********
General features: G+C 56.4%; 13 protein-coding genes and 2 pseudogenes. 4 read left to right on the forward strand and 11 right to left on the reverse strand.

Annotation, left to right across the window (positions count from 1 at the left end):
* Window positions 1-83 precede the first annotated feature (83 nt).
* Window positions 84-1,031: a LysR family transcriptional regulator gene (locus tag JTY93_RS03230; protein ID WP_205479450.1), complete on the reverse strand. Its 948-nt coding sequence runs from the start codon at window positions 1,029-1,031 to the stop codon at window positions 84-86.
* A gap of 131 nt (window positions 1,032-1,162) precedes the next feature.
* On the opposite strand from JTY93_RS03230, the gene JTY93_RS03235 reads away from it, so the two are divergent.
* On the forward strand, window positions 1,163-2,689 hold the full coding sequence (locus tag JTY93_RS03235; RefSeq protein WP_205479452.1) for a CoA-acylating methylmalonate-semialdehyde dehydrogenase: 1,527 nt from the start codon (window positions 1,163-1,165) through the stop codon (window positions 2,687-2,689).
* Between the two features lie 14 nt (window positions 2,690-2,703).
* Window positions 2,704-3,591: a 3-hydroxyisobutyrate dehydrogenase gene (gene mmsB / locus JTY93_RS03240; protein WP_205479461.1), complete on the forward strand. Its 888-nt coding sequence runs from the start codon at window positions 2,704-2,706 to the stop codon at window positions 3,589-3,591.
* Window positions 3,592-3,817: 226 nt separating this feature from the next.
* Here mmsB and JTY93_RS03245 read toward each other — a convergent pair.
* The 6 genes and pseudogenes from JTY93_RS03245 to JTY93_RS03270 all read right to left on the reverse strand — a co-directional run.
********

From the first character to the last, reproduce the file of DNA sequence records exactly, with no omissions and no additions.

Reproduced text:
General features: G+C 56.4%; 13 protein-coding genes and 2 pseudogenes. 4 read left to right on the forward strand and 11 right to left on the reverse strand.

Annotation, left to right across the window (positions count from 1 at the left end):
* Window positions 1-83 precede the first annotated feature (83 nt).
* Window positions 84-1,031: a LysR family transcriptional regulator gene (locus tag JTY93_RS03230; protein ID WP_205479450.1), complete on the reverse strand. Its 948-nt coding sequence runs from the start codon at window positions 1,029-1,031 to the stop codon at window positions 84-86.
* A gap of 131 nt (window positions 1,032-1,162) precedes the next feature.
* On the opposite strand from JTY93_RS03230, the gene JTY93_RS03235 reads away from it, so the two are divergent.
* On the forward strand, window positions 1,163-2,689 hold the full coding sequence (locus tag JTY93_RS03235; RefSeq protein WP_205479452.1) for a CoA-acylating methylmalonate-semialdehyde dehydrogenase: 1,527 nt from the start codon (window positions 1,163-1,165) through the stop codon (window positions 2,687-2,689).
* Between the two features lie 14 nt (window positions 2,690-2,703).
* Window positions 2,704-3,591: a 3-hydroxyisobutyrate dehydrogenase gene (gene mmsB / locus JTY93_RS03240; protein WP_205479461.1), complete on the forward strand. Its 888-nt coding sequence runs from the start codon at window positions 2,704-2,706 to the stop codon at window positions 3,589-3,591.
* Window positions 3,592-3,817: 226 nt separating this feature from the next.
* Here mmsB and JTY93_RS03245 read toward each other — a convergent pair.
* The 6 genes and pseudogenes from JTY93_RS03245 to JTY93_RS03270 all read right to left on the reverse strand — a co-directional run.